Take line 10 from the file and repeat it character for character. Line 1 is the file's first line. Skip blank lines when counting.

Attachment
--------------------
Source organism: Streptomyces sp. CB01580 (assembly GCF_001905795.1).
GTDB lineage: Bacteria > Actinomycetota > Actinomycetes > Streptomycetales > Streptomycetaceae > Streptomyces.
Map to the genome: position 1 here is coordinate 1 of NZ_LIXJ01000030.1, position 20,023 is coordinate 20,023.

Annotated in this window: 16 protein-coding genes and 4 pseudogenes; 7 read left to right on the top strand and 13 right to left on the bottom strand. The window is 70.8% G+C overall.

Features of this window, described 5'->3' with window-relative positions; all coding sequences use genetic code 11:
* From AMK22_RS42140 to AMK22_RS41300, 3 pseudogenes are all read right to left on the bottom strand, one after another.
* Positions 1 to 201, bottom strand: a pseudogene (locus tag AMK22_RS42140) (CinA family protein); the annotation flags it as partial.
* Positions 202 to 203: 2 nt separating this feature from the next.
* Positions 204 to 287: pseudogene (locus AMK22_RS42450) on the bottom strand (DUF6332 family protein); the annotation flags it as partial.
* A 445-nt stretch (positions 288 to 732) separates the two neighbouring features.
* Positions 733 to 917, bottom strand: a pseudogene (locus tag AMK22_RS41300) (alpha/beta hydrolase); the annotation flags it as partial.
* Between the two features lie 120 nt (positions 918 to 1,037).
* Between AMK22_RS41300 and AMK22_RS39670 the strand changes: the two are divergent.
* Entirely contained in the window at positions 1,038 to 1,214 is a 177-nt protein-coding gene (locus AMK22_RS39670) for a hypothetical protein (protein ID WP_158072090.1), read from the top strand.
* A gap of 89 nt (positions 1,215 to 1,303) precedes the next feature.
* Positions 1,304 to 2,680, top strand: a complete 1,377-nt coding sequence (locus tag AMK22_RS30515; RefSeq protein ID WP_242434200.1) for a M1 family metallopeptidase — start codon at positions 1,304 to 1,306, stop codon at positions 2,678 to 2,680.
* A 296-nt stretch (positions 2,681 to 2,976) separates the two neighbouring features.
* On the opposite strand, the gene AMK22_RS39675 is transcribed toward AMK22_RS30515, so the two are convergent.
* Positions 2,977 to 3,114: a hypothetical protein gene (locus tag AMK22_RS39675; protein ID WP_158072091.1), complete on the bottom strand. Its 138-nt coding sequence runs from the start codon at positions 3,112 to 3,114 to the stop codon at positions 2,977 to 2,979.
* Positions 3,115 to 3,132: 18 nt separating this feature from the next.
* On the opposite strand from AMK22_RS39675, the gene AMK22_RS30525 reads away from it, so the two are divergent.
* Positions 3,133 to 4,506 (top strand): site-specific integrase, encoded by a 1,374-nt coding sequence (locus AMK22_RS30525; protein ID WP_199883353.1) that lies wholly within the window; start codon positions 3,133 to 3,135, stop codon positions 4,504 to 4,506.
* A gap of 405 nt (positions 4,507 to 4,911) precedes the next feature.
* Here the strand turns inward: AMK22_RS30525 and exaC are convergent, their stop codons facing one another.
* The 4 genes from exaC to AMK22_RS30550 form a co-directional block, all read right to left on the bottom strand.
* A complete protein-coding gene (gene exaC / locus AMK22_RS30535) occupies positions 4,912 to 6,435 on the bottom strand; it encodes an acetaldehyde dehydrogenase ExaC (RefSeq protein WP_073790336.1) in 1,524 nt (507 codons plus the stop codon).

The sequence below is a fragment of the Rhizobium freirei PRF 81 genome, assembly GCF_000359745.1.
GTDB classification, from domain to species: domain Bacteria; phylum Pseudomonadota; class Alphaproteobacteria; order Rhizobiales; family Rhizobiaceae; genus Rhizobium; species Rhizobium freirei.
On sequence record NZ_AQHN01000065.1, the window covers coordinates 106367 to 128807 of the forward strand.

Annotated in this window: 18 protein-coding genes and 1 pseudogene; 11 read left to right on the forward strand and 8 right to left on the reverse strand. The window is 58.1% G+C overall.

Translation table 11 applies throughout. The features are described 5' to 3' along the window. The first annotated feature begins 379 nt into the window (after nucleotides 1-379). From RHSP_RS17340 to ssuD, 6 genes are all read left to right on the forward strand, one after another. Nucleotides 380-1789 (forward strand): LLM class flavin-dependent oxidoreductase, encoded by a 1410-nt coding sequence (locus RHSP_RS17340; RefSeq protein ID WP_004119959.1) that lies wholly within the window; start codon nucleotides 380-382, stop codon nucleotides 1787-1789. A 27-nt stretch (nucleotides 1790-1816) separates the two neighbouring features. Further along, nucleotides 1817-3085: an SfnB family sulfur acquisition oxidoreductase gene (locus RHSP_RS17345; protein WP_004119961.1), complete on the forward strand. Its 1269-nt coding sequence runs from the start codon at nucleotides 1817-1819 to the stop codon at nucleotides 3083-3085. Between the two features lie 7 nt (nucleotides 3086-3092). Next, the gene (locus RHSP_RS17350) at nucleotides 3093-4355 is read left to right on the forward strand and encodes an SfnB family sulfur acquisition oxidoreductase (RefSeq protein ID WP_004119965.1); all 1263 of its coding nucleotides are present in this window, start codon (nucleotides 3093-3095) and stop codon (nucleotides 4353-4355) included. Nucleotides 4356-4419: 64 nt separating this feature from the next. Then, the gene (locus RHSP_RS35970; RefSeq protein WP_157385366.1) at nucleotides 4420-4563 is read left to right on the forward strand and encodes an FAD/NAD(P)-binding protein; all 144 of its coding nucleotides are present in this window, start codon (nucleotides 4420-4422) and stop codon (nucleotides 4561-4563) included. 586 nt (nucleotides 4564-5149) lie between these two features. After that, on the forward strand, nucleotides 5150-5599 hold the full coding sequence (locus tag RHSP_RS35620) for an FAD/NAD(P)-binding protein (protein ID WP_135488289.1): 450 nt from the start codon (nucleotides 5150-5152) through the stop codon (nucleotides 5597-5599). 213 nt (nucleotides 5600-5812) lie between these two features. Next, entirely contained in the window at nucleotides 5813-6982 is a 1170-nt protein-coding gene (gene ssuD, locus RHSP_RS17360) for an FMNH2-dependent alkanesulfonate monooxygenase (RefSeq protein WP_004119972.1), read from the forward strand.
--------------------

* A 445-nt stretch (positions 288 to 732) separates the two neighbouring features.